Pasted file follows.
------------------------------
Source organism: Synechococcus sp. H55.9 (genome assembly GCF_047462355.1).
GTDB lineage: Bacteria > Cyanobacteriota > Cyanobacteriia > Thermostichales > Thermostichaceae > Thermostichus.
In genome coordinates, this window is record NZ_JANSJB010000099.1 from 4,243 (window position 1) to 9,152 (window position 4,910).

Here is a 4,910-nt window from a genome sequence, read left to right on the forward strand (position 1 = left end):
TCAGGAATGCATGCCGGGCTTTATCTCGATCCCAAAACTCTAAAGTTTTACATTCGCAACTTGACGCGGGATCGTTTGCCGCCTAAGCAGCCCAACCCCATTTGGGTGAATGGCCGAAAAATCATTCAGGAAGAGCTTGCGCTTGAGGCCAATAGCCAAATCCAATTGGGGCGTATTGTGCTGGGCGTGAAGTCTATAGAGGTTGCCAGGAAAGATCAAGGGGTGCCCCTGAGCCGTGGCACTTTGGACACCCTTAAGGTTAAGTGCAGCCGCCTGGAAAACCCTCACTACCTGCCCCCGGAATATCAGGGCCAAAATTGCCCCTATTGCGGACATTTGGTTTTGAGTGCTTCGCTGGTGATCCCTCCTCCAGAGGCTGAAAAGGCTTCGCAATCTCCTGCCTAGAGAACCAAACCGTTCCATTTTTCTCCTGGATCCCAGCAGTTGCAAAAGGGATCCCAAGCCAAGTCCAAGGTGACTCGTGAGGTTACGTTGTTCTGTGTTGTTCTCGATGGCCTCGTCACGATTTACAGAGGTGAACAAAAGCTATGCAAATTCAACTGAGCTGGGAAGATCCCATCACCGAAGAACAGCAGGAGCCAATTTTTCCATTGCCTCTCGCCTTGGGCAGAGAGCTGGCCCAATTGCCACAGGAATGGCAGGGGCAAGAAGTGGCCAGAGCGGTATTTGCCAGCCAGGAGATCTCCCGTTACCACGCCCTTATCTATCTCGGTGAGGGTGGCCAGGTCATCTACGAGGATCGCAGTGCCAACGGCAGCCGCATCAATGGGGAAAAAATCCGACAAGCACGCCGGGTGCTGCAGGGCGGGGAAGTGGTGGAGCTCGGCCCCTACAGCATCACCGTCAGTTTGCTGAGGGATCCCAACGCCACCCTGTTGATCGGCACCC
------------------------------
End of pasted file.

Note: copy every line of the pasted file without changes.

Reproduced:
Source organism: Synechococcus sp. H55.9 (genome assembly GCF_047462355.1).
GTDB lineage: Bacteria > Cyanobacteriota > Cyanobacteriia > Thermostichales > Thermostichaceae > Thermostichus.
In genome coordinates, this window is record NZ_JANSJB010000099.1 from 4,243 (window position 1) to 9,152 (window position 4,910).

Here is a 4,910-nt window from a genome sequence, read left to right on the forward strand (position 1 = left end):
TCAGGAATGCATGCCGGGCTTTATCTCGATCCCAAAACTCTAAAGTTTTACATTCGCAACTTGACGCGGGATCGTTTGCCGCCTAAGCAGCCCAACCCCATTTGGGTGAATGGCCGAAAAATCATTCAGGAAGAGCTTGCGCTTGAGGCCAATAGCCAAATCCAATTGGGGCGTATTGTGCTGGGCGTGAAGTCTATAGAGGTTGCCAGGAAAGATCAAGGGGTGCCCCTGAGCCGTGGCACTTTGGACACCCTTAAGGTTAAGTGCAGCCGCCTGGAAAACCCTCACTACCTGCCCCCGGAATATCAGGGCCAAAATTGCCCCTATTGCGGACATTTGGTTTTGAGTGCTTCGCTGGTGATCCCTCCTCCAGAGGCTGAAAAGGCTTCGCAATCTCCTGCCTAGAGAACCAAACCGTTCCATTTTTCTCCTGGATCCCAGCAGTTGCAAAAGGGATCCCAAGCCAAGTCCAAGGTGACTCGTGAGGTTACGTTGTTCTGTGTTGTTCTCGATGGCCTCGTCACGATTTACAGAGGTGAACAAAAGCTATGCAAATTCAACTGAGCTGGGAAGATCCCATCACCGAAGAACAGCAGGAGCCAATTTTTCCATTGCCTCTCGCCTTGGGCAGAGAGCTGGCCCAATTGCCACAGGAATGGCAGGGGCAAGAAGTGGCCAGAGCGGTATTTGCCAGCCAGGAGATCTCCCGTTACCACGCCCTTATCTATCTCGGTGAGGGTGGCCAGGTCATCTACGAGGATCGCAGTGCCAACGGCAGCCGCATCAATGGGGAAAAAATCCGACAAGCACGCCGGGTGCTGCAGGGCGGGGAAGTGGTGGAGCTCGGCCCCTACAGCATCACCGTCAGTTTGCTGAGGGATCCCAACGCCACCCTGTTGATCGGCACCC